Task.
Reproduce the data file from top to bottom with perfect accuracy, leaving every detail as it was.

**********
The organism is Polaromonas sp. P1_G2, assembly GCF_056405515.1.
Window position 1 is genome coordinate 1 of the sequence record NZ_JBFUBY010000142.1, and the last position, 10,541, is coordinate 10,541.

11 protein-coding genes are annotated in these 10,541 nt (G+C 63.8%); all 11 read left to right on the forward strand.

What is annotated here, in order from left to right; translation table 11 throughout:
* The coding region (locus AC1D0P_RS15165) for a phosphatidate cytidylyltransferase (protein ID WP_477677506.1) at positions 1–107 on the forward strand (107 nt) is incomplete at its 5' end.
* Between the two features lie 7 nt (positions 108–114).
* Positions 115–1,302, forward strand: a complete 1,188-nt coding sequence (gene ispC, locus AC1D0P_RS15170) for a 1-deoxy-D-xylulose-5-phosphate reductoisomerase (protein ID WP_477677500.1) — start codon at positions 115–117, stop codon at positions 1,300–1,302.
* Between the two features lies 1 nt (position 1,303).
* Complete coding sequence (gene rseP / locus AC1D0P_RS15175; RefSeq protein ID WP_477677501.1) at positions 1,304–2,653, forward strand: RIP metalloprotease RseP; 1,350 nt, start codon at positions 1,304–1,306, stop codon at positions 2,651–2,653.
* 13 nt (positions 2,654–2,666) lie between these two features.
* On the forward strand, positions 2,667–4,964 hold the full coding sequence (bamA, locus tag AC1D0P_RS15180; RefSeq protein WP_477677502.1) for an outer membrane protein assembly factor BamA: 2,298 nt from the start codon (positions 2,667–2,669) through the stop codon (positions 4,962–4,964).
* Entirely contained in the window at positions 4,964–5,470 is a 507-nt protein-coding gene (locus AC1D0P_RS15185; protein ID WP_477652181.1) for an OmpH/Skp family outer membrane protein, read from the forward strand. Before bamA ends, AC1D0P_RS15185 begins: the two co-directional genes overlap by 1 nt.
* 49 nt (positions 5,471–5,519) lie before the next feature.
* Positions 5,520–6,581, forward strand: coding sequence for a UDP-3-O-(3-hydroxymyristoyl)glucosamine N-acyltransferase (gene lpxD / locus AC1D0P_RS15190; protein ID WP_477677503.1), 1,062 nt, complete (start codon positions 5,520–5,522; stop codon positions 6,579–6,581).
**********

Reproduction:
The organism is Polaromonas sp. P1_G2, assembly GCF_056405515.1.
Window position 1 is genome coordinate 1 of the sequence record NZ_JBFUBY010000142.1, and the last position, 10,541, is coordinate 10,541.

11 protein-coding genes are annotated in these 10,541 nt (G+C 63.8%); all 11 read left to right on the forward strand.

What is annotated here, in order from left to right; translation table 11 throughout:
* The coding region (locus AC1D0P_RS15165) for a phosphatidate cytidylyltransferase (protein ID WP_477677506.1) at positions 1–107 on the forward strand (107 nt) is incomplete at its 5' end.
* Between the two features lie 7 nt (positions 108–114).
* Positions 115–1,302, forward strand: a complete 1,188-nt coding sequence (gene ispC, locus AC1D0P_RS15170) for a 1-deoxy-D-xylulose-5-phosphate reductoisomerase (protein ID WP_477677500.1) — start codon at positions 115–117, stop codon at positions 1,300–1,302.
* Between the two features lies 1 nt (position 1,303).
* Complete coding sequence (gene rseP / locus AC1D0P_RS15175; RefSeq protein ID WP_477677501.1) at positions 1,304–2,653, forward strand: RIP metalloprotease RseP; 1,350 nt, start codon at positions 1,304–1,306, stop codon at positions 2,651–2,653.
* 13 nt (positions 2,654–2,666) lie between these two features.
* On the forward strand, positions 2,667–4,964 hold the full coding sequence (bamA, locus tag AC1D0P_RS15180; RefSeq protein WP_477677502.1) for an outer membrane protein assembly factor BamA: 2,298 nt from the start codon (positions 2,667–2,669) through the stop codon (positions 4,962–4,964).
* Entirely contained in the window at positions 4,964–5,470 is a 507-nt protein-coding gene (locus AC1D0P_RS15185; protein ID WP_477652181.1) for an OmpH/Skp family outer membrane protein, read from the forward strand. Before bamA ends, AC1D0P_RS15185 begins: the two co-directional genes overlap by 1 nt.
* 49 nt (positions 5,471–5,519) lie before the next feature.
* Positions 5,520–6,581, forward strand: coding sequence for a UDP-3-O-(3-hydroxymyristoyl)glucosamine N-acyltransferase (gene lpxD / locus AC1D0P_RS15190; protein ID WP_477677503.1), 1,062 nt, complete (start codon positions 5,520–5,522; stop codon positions 6,579–6,581).